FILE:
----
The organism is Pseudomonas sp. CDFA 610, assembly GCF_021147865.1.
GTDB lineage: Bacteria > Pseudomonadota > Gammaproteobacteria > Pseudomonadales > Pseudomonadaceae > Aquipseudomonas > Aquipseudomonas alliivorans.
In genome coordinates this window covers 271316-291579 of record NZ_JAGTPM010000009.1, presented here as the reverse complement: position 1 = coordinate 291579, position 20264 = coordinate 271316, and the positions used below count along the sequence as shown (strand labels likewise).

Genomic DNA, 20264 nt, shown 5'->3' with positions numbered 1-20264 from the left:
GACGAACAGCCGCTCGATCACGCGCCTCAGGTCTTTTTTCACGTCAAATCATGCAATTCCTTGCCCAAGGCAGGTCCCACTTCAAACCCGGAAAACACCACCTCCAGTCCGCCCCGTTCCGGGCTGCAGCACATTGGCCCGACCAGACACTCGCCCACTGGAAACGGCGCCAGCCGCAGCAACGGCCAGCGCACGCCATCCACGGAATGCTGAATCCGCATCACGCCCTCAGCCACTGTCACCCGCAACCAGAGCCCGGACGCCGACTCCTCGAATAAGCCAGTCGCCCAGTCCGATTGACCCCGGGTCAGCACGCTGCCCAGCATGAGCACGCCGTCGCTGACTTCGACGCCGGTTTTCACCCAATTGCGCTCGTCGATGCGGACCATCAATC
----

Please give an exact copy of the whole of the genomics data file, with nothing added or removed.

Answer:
The organism is Pseudomonas sp. CDFA 610, assembly GCF_021147865.1.
GTDB lineage: Bacteria > Pseudomonadota > Gammaproteobacteria > Pseudomonadales > Pseudomonadaceae > Aquipseudomonas > Aquipseudomonas alliivorans.
In genome coordinates this window covers 271316-291579 of record NZ_JAGTPM010000009.1, presented here as the reverse complement: position 1 = coordinate 291579, position 20264 = coordinate 271316, and the positions used below count along the sequence as shown (strand labels likewise).

Genomic DNA, 20264 nt, shown 5'->3' with positions numbered 1-20264 from the left:
GACGAACAGCCGCTCGATCACGCGCCTCAGGTCTTTTTTCACGTCAAATCATGCAATTCCTTGCCCAAGGCAGGTCCCACTTCAAACCCGGAAAACACCACCTCCAGTCCGCCCCGTTCCGGGCTGCAGCACATTGGCCCGACCAGACACTCGCCCACTGGAAACGGCGCCAGCCGCAGCAACGGCCAGCGCACGCCATCCACGGAATGCTGAATCCGCATCACGCCCTCAGCCACTGTCACCCGCAACCAGAGCCCGGACGCCGACTCCTCGAATAAGCCAGTCGCCCAGTCCGATTGACCCCGGGTCAGCACGCTGCCCAGCATGAGCACGCCGTCGCTGACTTCGACGCCGGTTTTCACCCAATTGCGCTCGTCGATGCGGACCATCAATC